Have you ever seen a box turtle in a busy or barren area and decided to move it elsewhere? You’re not alone. Many box turtles get moved by well-meaning people who want to help them find a better place to live than a suburban lawn near a heavily trafficked road. The problem is that turtlesContinue reading “Don’t Move a Box Turtle Somewhere “Better””
Tag Archives: wildlife rescue
Your “pet” raccoon will be killed. It’s your fault.
Folks, we need to have a talk. This isn’t a pleasant, cute, or cuddly talk, but it’s one that we Tennessean animal lovers need to have. I get calls all the time from people who find baby raccoons and, instead of calling a qualified rehabilitator, they choose to raise the animal as a pet. ByContinue reading “Your “pet” raccoon will be killed. It’s your fault.”
There is no such thing as a humane leghold trap!
For Fox Sake has treated several wild animals with horrible injuries caused by leghold traps. In every case we have seen, the traps had been set by people who believed a common industry lie— that modern leghold traps are nothing like those of the past, and that they safely and humanely restrain animals without harm.Continue reading “There is no such thing as a humane leghold trap!”
Bobkitten or Regular Kitten?
Take a look at this kitten. This is a 100% domestic cat… not a bobcat, and not a hybrid! We were disappointed in some of the responses to Arwen the bobcat, who was brought to us by a well-meaning woman who had mistaken her for a domestic kitten. Several people called her names like “stupid”Continue reading “Bobkitten or Regular Kitten?”
For Fox Sake Supports Vaccines!
Our recent post about the USDA’s oral rabies vaccine generated a lot of controversy! Commenters made claims that— among other things— rabies vaccines spread rabies and contain ground-up human baby parts. The oral rabies vaccine is distributed by the USDA, not For Fox Sake, but we’ve received similar criticisms whenever we’ve mentioned vaccinating the animalsContinue reading “For Fox Sake Supports Vaccines!”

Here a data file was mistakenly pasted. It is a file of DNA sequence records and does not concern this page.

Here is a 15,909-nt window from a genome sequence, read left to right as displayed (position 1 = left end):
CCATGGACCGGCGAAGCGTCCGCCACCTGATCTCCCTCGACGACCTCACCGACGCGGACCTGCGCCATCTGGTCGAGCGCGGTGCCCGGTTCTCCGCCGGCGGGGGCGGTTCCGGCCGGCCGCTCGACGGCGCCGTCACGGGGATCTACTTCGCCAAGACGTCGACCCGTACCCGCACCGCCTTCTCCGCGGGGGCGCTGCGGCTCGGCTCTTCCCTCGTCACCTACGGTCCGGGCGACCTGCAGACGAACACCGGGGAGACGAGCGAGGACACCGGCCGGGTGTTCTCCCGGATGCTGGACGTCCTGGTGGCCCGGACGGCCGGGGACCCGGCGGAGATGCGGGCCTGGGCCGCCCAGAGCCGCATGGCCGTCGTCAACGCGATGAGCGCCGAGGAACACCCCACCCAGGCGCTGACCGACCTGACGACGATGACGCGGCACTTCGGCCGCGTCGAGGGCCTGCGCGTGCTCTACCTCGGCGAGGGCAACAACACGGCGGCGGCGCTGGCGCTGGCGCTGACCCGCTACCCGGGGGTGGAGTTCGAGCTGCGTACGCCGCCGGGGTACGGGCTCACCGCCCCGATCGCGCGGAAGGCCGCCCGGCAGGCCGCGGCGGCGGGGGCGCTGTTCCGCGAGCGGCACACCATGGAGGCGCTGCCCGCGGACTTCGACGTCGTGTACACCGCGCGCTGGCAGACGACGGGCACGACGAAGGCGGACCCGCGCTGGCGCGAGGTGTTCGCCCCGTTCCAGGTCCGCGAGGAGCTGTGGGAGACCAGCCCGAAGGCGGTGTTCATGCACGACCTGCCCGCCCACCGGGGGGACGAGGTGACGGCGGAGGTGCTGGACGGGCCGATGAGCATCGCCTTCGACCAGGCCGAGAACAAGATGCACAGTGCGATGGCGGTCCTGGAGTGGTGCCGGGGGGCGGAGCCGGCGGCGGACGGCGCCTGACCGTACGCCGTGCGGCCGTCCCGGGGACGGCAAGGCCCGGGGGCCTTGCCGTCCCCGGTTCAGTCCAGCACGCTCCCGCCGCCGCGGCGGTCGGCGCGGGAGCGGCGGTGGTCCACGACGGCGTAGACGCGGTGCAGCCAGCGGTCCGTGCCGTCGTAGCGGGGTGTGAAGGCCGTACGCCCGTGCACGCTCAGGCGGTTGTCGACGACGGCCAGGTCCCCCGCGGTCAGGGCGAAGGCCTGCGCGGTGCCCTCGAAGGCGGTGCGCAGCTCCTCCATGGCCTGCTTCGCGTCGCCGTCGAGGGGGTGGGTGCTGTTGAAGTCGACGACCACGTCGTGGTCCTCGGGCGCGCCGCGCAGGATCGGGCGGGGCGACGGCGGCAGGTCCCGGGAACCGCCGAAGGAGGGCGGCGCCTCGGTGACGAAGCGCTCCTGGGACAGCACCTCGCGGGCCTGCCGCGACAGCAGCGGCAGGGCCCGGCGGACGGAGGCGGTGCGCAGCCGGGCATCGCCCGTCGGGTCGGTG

Don’t “help” an injured adult deer!
It’s hard to see an injured animal without stepping in to help. But in the case of adult deer, the best way to help is to step back. Deer are extremely susceptible to a strange, complex disorder called capture myopathy. When captured, many of them simply die, even if they get the best possible care.Continue reading “Don’t “help” an injured adult deer!”
Cottontail Mothers Feed Young Twice Daily
Cottontails don’t generally nest in burrows or dens, but in shallow depressions right in the middle of a forest of lawn. Predators are everywhere, but these babies stay safe while hidden in plain sight! That’s because mother cottontails have an impressive technique for keeping their babies hidden. Unlike other mammals that lie with their youngContinue reading “Cottontail Mothers Feed Young Twice Daily”
Firefighters Rescue “Puppies” That Are Actually Foxes
Animal mix-ups are a strange– and sometimes hilarious– part of wildlife rehabilitation. Here in Chattanooga, we’ve had calls about foxes that turned out to be coyotes, squirrels that were actually raccoons, and my personal favorite: a hawk that couldn’t fly, which was actually somebody’s pet chicken. Colorado Springs rehabilitators got to deal with a similarContinue reading “Firefighters Rescue “Puppies” That Are Actually Foxes”
“Coats for Cubs” Gives Fur Back to Animals
In 2019, For Fox Sake will be participating in the Coats for Cubs program organized by Buffalo Exchange! There’s no way to give fur back to the animal that was born wearing it, but this program is certainly a step in the right direction. When orphaned animals arrive at rehabilitation facilities, they’re often very scaredContinue reading ““Coats for Cubs” Gives Fur Back to Animals”
Why Do You Rescue Vermin?
It’s an understandable question. To someone who’s had their attic destroyed by raccoons or their chickens tormented by foxes, the goals of For Fox Sake can seem unreasonable– or even downright irresponsible. So why rehabilitate animals that aren’t endangered? For Fox Sake handles skunks, foxes, and raccoons, which, in our state, are categorized as rabiesContinue reading “Why Do You Rescue Vermin?”